Saturday night’s race at Kansas Speedway was not the cure for what ails Joe Gibbs Racing. The four-car organization did deliver a stronger performance then it did at Texas Motor Speedway last month.
However, it is clear that JGR’s intermediate track speed is still lacking. The team’s slump is surprising, given its run of success during the 2015 and 2016 seasons. Yet even more surprising is that JGR’s satellite organization, Furniture Row Racing, has not experienced the same struggles.
Martin Truex Jr. and the No. 78 team look as fast as ever, or at least not substantially slower than last year. Truex’s victory at Kansas is his second of the season, with the first coming at the similarly-configured Las Vegas Motor Speedway. Rookie Erik Jones, Truex’s teammate, had a rougher night, spinning three times during the course of the event. While he is struggling to earn good finishes as of late, Jones does not appear to be lacking for speed in the same way as his pseudo-teammates, particularly Denny Hamlin and Matt Kenseth.
So, what is really going on with the six well-funded Toyota teams? How is it that FRR, the satellite organization, is producing generally faster cars than JGR?
Initially, some of the Gibbs drivers and team members commented that the organization was still getting used to their new cars. Toyota opted to run its 2018 Camry in NASCAR this year, which came with a redesigned nose. It is probable that this change really has contributed to JGR’s step backwards. Engineering and aerodynamics have become immensely important in NASCAR, particularly on the intermediate tracks. If JGR really is having trouble adjusting to the new Toyota noses, then it would explain the lack of speed at tracks like Texas, Kansas, and Las Vegas relative to the last two years.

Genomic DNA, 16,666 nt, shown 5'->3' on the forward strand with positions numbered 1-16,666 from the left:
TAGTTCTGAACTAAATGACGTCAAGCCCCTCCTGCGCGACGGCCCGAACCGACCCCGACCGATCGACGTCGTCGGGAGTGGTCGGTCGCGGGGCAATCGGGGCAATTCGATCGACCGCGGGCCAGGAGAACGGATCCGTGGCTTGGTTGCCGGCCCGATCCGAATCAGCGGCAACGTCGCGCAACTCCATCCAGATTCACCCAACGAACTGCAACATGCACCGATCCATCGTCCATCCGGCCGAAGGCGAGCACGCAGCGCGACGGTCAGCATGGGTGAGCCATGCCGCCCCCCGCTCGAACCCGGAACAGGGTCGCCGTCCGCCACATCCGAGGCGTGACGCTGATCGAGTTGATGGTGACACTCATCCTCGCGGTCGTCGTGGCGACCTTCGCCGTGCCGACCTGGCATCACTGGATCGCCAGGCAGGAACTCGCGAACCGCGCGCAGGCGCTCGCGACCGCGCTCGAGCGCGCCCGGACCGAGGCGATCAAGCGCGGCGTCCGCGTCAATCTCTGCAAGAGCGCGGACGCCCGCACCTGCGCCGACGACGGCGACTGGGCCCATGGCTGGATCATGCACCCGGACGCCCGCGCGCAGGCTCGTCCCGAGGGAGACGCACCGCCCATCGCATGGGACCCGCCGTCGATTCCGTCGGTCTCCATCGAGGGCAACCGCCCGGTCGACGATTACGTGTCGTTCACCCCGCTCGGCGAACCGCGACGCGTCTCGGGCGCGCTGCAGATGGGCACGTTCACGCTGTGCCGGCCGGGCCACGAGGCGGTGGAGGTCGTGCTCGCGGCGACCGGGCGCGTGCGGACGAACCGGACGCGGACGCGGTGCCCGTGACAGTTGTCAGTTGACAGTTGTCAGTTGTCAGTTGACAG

It is not unprecedented to see a manufacture struggle after introducing a new car either. Back in 2005, Dodge had all its NASCAR teams switch from the Intrepid to the Charger. For NASCAR’s purposes, the biggest difference was a redesigned nose, which Dodge officials initially thought would give their teams an aerodynamic advantage.
However, the opposite happened.
Dodge won just three races that season, and the only victory on a track greater than one mile was Jeremy Mayfield’s fuel-mileage win at Michigan International Speedway. After Dodge crafted a new nose for the Charger in 2006, Kasey Kahne went on a tear, winning a season-high six times and becoming the driver to beat at the intermediate tracks.
That said, Truex has been running the same cars with the same new nose as the JGR drivers. Even if the new Camry is a contributing factor to Toyota’s struggles, it cannot be the only reason, or Truex would be struggling too.
Furthermore, not all of JGR’s drivers have been running poorly this year. Kyle Busch has had top five or at least top 10 cars nearly every week. Busch has also led 521 laps this year, second only to Truex, who has led 15 more. The fact that Busch has not won this season is more a function of the No. 18 team being in the right place at the wrong time. If the lack of speed was strictly a Toyota problem or even a JGR problem, Busch and Truex would not be running up front with such frequency.